The earliest C series equipment is nearly antique (> 50 years old). What tended to improve over time was contrast due to changes in coatings. Most of the lens designs did not change (exceptions; 105mm D/DS, 180mm Super, 80mm S). They do prefer good lens hoods.

Causes of poor performance:

Focusing error, either due to poorly adjusted eyesight or a mis-aligned screen. There's a small chance that the lens panel has been damaged, but we'll stick with the simple stuff.

Lens pair mis-adjustment. The viewing lens is usually shimmed with small spacers to match the taking lens. Taking them apart can cause the shimming to be lost.

Fungus or clouding in one or the other of the lenses. Usually causes a loss of contrast rather than true unsharpness.

You need to do a fence test, I think. Find a fence with vertical railings, preferably close set. Put a mark on one and make an oblique pucture with the marked post in the middle, focusing carefully, and at maximum aperture. Ideally repeat the process from the otherside. Make sure you are using the flip-up magnifier in the waist-level finder. If you cannot focus the edge of the central focus aid sharply, you cannot focus the camera. If you have trouble with the flip-up magnifier, try a loupe direct to the ground glass.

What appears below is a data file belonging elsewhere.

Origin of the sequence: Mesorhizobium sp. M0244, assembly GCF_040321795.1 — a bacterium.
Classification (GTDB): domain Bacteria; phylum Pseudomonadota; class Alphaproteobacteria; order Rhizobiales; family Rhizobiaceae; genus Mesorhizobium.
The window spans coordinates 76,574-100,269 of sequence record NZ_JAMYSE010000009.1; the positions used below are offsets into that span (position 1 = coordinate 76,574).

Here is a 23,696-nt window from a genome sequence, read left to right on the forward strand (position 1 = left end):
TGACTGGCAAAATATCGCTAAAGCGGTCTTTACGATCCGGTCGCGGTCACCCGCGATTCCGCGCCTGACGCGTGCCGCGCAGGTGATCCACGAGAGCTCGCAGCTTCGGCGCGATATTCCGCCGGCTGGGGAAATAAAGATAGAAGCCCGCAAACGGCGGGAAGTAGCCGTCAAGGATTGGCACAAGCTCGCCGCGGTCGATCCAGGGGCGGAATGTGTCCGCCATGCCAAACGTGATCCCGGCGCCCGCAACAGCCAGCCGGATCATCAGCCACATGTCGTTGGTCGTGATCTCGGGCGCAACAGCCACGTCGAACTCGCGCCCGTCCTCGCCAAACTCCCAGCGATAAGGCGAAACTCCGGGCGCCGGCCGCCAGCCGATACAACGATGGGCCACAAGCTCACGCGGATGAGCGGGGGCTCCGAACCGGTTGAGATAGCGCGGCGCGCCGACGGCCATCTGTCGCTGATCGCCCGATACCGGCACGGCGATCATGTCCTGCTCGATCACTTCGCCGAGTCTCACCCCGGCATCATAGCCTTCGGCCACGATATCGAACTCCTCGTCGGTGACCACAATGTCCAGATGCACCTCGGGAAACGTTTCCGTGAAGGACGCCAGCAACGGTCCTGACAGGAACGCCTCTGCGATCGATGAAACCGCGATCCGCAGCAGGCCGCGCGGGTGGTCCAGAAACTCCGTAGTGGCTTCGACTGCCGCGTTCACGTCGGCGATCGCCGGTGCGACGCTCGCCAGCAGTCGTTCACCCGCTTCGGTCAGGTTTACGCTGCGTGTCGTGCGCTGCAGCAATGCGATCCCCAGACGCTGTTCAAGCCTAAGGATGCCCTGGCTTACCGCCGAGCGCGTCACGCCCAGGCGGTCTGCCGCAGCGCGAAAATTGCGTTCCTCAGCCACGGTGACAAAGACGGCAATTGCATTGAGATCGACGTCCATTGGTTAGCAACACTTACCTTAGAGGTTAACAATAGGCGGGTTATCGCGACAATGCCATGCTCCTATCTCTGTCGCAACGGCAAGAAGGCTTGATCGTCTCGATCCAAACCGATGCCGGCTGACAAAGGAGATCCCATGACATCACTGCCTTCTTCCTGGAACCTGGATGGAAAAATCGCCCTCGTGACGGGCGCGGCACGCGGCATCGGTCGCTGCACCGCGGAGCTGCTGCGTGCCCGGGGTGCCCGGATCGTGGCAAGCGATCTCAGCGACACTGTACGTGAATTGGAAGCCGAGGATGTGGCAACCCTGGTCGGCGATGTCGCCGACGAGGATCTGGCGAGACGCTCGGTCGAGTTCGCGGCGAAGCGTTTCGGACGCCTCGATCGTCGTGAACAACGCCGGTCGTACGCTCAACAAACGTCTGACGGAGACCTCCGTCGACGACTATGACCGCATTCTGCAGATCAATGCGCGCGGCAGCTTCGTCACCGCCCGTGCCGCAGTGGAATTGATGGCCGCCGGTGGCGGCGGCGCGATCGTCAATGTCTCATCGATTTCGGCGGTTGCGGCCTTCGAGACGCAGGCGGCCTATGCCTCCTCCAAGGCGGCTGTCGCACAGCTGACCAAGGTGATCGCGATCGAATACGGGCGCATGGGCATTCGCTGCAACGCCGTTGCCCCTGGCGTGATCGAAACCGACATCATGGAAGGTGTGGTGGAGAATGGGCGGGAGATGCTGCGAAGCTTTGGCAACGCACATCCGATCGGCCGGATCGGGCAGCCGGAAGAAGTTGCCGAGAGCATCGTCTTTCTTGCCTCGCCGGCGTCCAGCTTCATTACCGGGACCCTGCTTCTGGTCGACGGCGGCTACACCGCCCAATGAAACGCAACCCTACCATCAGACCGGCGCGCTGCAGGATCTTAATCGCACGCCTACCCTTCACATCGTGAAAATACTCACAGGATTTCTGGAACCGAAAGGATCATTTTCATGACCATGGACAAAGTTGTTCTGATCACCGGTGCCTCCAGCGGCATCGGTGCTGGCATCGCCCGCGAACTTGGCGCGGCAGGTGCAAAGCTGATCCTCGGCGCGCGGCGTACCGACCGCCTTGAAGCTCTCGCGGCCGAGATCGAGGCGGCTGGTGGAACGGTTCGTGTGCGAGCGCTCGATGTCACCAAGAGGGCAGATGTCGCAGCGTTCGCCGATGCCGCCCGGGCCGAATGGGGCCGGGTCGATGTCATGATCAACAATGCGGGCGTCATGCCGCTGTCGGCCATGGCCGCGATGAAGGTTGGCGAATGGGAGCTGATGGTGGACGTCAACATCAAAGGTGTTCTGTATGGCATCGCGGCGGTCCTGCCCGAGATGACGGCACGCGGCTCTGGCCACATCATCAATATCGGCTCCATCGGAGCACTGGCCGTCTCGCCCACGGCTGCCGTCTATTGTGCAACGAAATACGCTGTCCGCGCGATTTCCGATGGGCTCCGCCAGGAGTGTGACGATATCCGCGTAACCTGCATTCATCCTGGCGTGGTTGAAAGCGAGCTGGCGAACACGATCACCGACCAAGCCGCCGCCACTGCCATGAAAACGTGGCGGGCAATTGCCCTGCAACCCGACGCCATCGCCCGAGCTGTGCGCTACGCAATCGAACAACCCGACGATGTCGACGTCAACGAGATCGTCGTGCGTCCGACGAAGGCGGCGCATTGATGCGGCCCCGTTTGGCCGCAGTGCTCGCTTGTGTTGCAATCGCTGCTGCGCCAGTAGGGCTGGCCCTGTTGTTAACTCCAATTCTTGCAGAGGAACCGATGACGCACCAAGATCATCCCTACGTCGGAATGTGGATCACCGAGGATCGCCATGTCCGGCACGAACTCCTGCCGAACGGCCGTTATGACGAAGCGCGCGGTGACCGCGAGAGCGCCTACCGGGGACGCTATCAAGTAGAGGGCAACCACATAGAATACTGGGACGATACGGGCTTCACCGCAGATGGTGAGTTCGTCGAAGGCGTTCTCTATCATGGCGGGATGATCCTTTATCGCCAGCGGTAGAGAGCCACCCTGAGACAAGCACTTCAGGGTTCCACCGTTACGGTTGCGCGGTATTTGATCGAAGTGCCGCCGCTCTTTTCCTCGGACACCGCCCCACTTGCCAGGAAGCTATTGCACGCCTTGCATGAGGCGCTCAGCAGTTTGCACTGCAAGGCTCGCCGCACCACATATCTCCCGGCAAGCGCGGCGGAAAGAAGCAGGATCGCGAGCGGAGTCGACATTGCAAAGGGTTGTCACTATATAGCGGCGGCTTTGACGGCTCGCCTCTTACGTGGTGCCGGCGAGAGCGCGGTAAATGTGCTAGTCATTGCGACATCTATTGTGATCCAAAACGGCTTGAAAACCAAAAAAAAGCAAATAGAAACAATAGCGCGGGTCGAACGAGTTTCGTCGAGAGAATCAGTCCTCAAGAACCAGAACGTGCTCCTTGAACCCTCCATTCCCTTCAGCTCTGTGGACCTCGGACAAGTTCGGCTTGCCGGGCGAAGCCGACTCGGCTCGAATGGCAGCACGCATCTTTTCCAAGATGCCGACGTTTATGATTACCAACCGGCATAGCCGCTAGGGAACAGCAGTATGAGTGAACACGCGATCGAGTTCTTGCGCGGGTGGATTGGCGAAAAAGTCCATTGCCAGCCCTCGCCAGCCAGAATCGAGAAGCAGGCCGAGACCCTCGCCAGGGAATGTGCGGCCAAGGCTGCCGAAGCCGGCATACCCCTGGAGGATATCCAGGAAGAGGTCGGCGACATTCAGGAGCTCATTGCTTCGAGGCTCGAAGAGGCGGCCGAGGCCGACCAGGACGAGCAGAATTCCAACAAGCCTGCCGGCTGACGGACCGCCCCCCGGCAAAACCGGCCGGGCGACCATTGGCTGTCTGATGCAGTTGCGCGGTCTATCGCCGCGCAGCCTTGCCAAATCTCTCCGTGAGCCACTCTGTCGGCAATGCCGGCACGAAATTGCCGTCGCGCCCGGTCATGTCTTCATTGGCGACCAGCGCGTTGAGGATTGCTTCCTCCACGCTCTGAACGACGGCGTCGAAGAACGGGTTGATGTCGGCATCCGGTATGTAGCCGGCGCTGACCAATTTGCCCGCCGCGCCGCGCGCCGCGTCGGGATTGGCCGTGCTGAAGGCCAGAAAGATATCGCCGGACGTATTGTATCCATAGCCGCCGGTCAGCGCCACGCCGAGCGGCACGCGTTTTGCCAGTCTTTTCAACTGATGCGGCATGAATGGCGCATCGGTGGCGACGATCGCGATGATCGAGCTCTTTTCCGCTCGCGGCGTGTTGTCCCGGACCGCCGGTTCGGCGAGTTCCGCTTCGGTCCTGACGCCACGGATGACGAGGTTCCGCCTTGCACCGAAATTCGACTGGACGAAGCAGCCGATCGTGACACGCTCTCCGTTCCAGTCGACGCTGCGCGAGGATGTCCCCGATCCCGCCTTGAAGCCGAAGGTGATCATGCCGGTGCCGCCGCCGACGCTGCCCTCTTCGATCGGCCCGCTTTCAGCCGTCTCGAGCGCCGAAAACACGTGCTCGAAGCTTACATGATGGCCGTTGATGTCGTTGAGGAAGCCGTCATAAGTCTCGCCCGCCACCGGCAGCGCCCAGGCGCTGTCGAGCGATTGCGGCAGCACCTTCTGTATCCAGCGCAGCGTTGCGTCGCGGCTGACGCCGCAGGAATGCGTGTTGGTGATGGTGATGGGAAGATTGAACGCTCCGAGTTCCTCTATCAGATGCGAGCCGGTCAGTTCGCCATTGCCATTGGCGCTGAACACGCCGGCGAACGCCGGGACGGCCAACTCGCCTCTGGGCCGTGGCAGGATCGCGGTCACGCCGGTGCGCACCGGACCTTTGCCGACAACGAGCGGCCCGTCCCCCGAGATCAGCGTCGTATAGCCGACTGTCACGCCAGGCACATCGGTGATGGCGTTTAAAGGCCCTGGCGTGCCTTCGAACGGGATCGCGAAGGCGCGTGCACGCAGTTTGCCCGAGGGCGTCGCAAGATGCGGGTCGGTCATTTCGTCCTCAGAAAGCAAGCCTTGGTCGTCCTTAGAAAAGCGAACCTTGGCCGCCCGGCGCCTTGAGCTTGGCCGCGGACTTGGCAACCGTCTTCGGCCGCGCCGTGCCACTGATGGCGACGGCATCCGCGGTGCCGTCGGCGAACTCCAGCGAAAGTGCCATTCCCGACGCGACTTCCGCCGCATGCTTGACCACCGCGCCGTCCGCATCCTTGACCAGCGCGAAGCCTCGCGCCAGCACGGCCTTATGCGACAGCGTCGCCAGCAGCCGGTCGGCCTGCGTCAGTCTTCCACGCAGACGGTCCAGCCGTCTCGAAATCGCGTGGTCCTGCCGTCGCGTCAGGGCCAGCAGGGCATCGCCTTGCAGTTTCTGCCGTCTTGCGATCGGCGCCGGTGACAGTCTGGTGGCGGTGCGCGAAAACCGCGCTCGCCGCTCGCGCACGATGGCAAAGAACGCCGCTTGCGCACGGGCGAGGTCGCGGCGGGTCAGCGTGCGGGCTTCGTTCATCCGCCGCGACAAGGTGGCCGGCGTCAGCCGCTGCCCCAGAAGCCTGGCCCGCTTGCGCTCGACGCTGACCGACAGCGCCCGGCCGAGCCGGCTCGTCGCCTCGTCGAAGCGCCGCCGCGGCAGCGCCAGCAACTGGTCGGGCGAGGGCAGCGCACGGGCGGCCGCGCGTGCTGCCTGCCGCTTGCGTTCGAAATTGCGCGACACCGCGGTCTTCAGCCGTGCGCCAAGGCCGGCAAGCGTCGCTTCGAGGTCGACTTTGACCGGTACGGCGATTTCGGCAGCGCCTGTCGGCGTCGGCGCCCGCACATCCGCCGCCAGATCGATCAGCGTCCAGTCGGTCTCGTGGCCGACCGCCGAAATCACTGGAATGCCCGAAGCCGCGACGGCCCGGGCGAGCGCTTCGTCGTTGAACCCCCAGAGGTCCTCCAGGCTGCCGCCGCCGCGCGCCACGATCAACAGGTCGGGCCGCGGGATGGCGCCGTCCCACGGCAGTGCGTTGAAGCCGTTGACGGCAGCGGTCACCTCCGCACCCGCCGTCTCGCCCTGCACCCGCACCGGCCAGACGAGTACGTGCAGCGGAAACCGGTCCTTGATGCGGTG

Aims: ensuring you can focus the camera correctly, and testing to see if the taking lens focuses in agreement with the taking lens.

The first rule is not to fiddle with any adjustments until you are sure that you know which of the elements needs adjusting. The second rule is only adjust one thing at a time.